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N Z Just Gone To Hell As Labour Loses Election 26th Nov 2011

Labour Has Just Lost The Election To National. This means the John Key government and its proposed asset sales will continue to threaten New Zealanders. This also means that the minimum wage is likely to drop even further, beyond the already paltry $13 an hour. This also means that the higher rate of GST on basic food items will remain. What a pity.

As Labour have said “If you think the price of electricity is high now – wait until we don’t own a damn thing”. Phil Goff would have made an excellent Prime Minister, leading the Labour Party in the interests of all New Zealanders wanting to protect our assets, and who wish to create a fairer, more equitable society which would have seen changes such as apprenticeships offered for young people out of work, the minimum wage raised to $15, and GST on essential food items lifted.

Phil Goff worked extremely hard with his campaign, and all commentators on TV3’s show tonight, hosted by John Campbell, agreed that Labour deserved to win bewcause of the effort it had put in, and the response it had achieved. But this was not to be enough, because the other small parties surprised us all by taking much of Labour’s support.

Phil Goff sugggested to reporters tonight, after it was announced that National had won, that he ‘had come to a decision, and that decision would be announced at caucus on Tuesday’. This, regrettably, sounds like Phil, who has just proved himself to be a very worthy and inspiring leader of the Labour Party, might be handing in his resignation. Mores the pity, methinks.

If Phil Goff resigns as leader of the Labour Party, the Labour Party will be left in the lurch in much the same way as Helen Clark left it three years ago, when Labour lost that election after three terms in power. As one commentator tonight said on TV3, I think it might have been Paul Henry, who had some very interesting things to say: “The worst thing for Phil Goff was that Helen Clark took off her crown and put it straight on the head of Phil Goff”. This meant that poor Phil had an awful lot to live up to, and, given that Labour had just lost the election, that was going to be a very tall order. Now, just as Phil is really getting a hang of the ropes and is winning more and more support, it looks as if he is bowing out.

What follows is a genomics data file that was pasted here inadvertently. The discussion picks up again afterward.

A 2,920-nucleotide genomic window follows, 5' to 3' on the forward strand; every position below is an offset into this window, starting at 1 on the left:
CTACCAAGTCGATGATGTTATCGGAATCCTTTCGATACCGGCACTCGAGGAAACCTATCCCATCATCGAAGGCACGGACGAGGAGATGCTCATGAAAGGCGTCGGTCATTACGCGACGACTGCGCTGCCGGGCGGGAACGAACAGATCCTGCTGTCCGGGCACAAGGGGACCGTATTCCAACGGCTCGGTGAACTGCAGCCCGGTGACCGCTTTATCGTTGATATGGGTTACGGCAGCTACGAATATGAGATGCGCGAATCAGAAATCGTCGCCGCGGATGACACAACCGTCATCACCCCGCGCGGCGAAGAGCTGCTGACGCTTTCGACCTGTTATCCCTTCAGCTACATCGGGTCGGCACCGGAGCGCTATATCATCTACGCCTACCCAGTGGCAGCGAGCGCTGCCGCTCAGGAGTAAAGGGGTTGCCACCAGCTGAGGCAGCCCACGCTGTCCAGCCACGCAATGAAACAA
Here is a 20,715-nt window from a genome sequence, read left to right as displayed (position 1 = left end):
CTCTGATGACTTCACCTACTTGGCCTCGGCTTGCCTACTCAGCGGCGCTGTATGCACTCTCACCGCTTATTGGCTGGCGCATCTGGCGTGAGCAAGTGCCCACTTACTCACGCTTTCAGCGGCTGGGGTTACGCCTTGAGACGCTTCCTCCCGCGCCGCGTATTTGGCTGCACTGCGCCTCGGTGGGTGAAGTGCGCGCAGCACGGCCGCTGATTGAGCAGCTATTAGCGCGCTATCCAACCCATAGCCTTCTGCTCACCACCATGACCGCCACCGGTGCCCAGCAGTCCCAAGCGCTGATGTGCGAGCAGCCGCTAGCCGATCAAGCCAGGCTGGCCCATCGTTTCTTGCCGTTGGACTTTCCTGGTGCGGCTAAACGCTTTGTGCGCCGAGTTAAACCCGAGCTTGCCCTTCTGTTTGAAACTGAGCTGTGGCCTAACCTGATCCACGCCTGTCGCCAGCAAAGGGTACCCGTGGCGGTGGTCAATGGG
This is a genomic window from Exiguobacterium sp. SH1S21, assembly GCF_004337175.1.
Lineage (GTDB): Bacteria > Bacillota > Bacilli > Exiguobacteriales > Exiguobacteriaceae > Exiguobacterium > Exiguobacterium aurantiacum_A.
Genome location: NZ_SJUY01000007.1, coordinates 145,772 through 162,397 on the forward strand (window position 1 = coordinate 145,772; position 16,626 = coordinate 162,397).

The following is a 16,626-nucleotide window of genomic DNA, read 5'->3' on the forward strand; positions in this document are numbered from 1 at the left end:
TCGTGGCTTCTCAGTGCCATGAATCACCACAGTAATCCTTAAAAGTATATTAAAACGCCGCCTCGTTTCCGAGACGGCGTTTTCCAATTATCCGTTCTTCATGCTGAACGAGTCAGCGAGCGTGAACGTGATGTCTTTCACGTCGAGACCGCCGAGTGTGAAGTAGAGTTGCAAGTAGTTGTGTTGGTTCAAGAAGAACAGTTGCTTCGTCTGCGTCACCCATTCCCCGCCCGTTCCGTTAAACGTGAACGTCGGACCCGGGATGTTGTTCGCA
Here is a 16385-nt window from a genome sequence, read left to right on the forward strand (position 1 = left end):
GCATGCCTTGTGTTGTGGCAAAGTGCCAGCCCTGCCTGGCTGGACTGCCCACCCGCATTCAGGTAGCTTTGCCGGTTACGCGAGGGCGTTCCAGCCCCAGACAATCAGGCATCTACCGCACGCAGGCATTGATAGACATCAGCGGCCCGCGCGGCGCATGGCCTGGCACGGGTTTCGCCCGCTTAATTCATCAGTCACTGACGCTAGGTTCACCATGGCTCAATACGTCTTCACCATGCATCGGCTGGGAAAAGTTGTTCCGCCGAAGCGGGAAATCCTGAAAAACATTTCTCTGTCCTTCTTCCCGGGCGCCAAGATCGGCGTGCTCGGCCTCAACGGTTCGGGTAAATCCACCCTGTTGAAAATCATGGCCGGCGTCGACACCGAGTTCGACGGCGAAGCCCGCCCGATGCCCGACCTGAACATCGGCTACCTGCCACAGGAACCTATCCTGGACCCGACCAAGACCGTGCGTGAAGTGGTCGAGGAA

Commentators agreed tonight that history shows it is not usual to change the political power after only one term in power. If Phil was to give it another term, he could see the Labour Party in power next election.

Phil Goff gave a fantastic speech at the wrap up of tonight’s election results. He was positive in his attitude towards the winning party, wishing John Key all the best, and was firm in his belief that the Labour Party has already made a difference by making people aware of the pressing issues regarding asset sales and the need to address social issues such as poverty in New Zealand, by lessening the gap between rich and poor.

That the small parties rose up, for Labour supporters, was a bad thing, and the divided vote has meant that John Key was not voted out. This is unutterably sickening for those of us who do not like John Key, and who really feel that Labour was on the right track with its stop on all asset sales, and its plea to reduce the gap between the very rich and the very poor.

At least the National Party’s Paula Benefit was knocked off her perch. Yes, the well-rounded Paula Bennett was unseated. This is some small compensation for John Key’s remaining in power. Paula Bennett is a person who has risen from state house beginnings to the status of National party politician, like John Key, and like John Key, has no desire to let other underpriviledged people have the same opportunities as she herself has enjoyed in the way of free education, state housing, and student allowances.

Alas, the majority of New Zealanders are not with us on these pertinent social and environmental issues which are dear to the heart of the Labour party. They have voted the same government back in which threatens to sell out assets and make things more difficult for the working classes and the very poor.

However, it is good to see the Greens take 10% of the vote – By the time the overseas votes are counted, they might even have 11% of the vote. This is a huge victory for Greens. It is the first time that any other party besides the two main parties, Labour and National, have won more than 10% of the vote. The Greens are certainly up-and-coming, and will be an even stronger force by 2014, when the next election is due.

Good thing, too, that Hone Harawira and his Mana Party have made it into parliament. Hone Harawira is dead against asset sales, and, unlike Pita Sharples who says Maori iwi could buy the assets if they were offered them, Hone says that selling to iwi is no different to selling to anyone else, because iwi can sell the assets on again for profit. Hone says the assets have been built up by New Zealanders, and that these assets should remain in our custodianship. I couldn’t agree more, and am backing Hone. I reckon Hone will give John Key a run for his money.

It is just great to see Winston Peters back in parliament again with his New Zealand First Party. Winston has an extraordinary ability for sorting out the hay from the chaff. He will hopefully keep the John Key government honest. If Phil Goff can’t be Prime Minister of the Labour Party, then my next choice is most certainly Winston Peters, no matter what party he stands for. Winston was quoted on TV3 tonight, with regard to the Epsom debacle and the Banks-Key Cup of Tea:

“Epsom is a circus”, Winston said, “And whenever there is a circus, somebody always falls off the elephant”. There’s still a slim chance, with Winston Peters and Hone Harawira around, that John Key might just topple off his big white elephant.

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